Also known as A Chair, A Fireplace, & A Tea Cozy. Or just Tea Cozy. Talking about books, TV shows, movies.
Wednesday, May 10, 2006
Who Likes The Wind?
Who Likes The Wind by Etta Kaner, illustrated by Marie Lafrance.
The Plot: At first I thought this was a picture book:
Who likes the wind?
I like the wind because it pushes my boat. I wonder why the wind blows.
I like the wind because it blows the leaves onto the ground. I wonder why leaves fall from trees.
Lift the flap of the page, and it's no longer a picture book. Rather, its a short, sweet, simple scientific answer that tells just enough to answer the question, complete with pictures.
The Good: Because of the mix of story and science, and the small size of the book, this wouldn't work as a storytime book. What it does nicely is work for reading aloud to a small group of kids; and it's a nice book to use to introduce complex subjects (why does the wind blow?) in an understandable way.
Kids like to know the why of things; and this book does a great job of that. I have to say, most parents I see at the library head straight for the children's fiction section, and rarely look at nonfiction section. There are many, many non-fiction picture book gems in the library and bookstore that can be read just for fun. Sometimes I think I should do a display with a sign, "Non Fiction: It's Not Just For Homework!"
Oh, and did you know that leaves have small holes in them? That let in ice? So the tree grows a cork-like wall at the end of leaf stem to protect itself. And then the leaf cannot hold, and it falls.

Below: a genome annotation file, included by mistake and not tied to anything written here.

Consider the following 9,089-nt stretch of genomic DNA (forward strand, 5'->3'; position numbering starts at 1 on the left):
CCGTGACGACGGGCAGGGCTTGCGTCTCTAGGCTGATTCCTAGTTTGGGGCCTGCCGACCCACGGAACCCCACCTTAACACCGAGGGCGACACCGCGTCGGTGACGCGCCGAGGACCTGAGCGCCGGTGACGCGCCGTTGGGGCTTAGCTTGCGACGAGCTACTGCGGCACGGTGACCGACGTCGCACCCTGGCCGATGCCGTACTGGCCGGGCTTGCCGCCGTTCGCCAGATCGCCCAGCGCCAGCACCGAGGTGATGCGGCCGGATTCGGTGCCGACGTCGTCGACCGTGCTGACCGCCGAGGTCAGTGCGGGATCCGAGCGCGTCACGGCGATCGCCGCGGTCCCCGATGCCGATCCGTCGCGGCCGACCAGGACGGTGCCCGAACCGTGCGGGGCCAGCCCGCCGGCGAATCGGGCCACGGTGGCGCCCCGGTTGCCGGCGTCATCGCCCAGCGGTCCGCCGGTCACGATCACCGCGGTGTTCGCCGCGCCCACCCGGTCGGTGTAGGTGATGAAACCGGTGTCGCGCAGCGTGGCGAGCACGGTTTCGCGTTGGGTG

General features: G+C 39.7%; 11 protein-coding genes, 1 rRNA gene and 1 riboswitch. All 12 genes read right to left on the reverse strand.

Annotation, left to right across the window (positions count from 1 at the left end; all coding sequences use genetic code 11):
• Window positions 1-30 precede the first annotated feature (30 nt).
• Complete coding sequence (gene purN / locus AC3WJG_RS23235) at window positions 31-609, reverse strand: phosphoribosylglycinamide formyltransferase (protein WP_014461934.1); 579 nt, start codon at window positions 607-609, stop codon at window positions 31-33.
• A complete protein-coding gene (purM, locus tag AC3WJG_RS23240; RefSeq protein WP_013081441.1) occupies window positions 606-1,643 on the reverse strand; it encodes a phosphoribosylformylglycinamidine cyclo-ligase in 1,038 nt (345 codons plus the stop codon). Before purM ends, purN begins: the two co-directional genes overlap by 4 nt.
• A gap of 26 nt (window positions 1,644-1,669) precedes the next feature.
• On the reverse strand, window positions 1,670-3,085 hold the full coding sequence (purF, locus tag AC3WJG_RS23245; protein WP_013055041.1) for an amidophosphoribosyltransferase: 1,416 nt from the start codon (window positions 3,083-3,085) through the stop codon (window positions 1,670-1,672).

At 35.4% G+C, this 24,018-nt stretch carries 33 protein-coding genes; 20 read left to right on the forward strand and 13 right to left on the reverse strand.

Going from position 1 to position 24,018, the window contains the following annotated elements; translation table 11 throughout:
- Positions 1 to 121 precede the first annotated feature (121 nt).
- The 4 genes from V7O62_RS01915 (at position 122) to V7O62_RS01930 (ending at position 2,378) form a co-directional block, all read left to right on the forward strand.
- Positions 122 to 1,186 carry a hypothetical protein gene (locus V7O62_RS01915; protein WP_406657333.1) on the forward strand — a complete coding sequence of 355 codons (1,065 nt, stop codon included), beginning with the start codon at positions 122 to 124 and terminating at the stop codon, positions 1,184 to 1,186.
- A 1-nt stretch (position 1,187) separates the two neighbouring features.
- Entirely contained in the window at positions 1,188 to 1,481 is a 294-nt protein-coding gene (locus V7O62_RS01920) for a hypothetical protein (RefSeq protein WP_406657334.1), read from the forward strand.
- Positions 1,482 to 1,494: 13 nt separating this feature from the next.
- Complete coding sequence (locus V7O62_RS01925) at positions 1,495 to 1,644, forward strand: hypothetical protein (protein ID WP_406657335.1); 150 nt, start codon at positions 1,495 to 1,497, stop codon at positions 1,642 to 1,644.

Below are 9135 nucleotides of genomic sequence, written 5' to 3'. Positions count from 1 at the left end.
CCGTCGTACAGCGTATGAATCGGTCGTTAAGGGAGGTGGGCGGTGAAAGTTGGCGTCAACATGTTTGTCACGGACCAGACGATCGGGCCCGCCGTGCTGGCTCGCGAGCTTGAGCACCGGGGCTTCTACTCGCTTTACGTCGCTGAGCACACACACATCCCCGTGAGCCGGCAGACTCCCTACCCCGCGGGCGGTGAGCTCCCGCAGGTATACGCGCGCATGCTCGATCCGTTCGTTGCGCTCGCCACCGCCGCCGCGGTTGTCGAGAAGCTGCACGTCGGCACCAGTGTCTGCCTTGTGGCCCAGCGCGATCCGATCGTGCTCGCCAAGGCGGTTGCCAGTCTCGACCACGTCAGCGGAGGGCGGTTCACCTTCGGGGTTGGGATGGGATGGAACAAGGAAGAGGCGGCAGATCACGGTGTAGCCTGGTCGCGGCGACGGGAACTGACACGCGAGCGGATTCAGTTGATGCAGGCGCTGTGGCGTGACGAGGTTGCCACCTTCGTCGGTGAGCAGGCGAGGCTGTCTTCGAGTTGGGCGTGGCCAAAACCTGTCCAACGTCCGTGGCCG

You knew it? Well, I guess I may have learned it in third grade, but I liked learning it again, along with some of the other things (like why I smell bread....which is kind of cool until you realize hey, this may also apply to some not so nice smells.)
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It's easier to head for picture books - because at least in our library - nonfiction in the children's section is everything from picture books up to for eighth graders - much harder to find something in the stacks that way. - But, I'll have you know - that since the Magic Tree House Reference Guides - Stephen has been known to say "I love nonfiction"
And yet kids' nonfiction, especially on science and history subjects, is like crack, erm, chocolate for homeschoolers lol. If you ever put up that sign, underneath you can add, "Psst, home educators, check THIS out"!
Thanks for the title again -- I'm going to see if I can get this via ILL. My youngest son would love it...
Lisa Westberg Peters and Ted Rand did a great pair of books that would seem to fit right in with this one -- Water's Way and The Sun, the Wind and the Rain. Both are stories that could easily fit into the fiction picture book section, but between them they explain the water cycle and erosion better than anything I've read yet.
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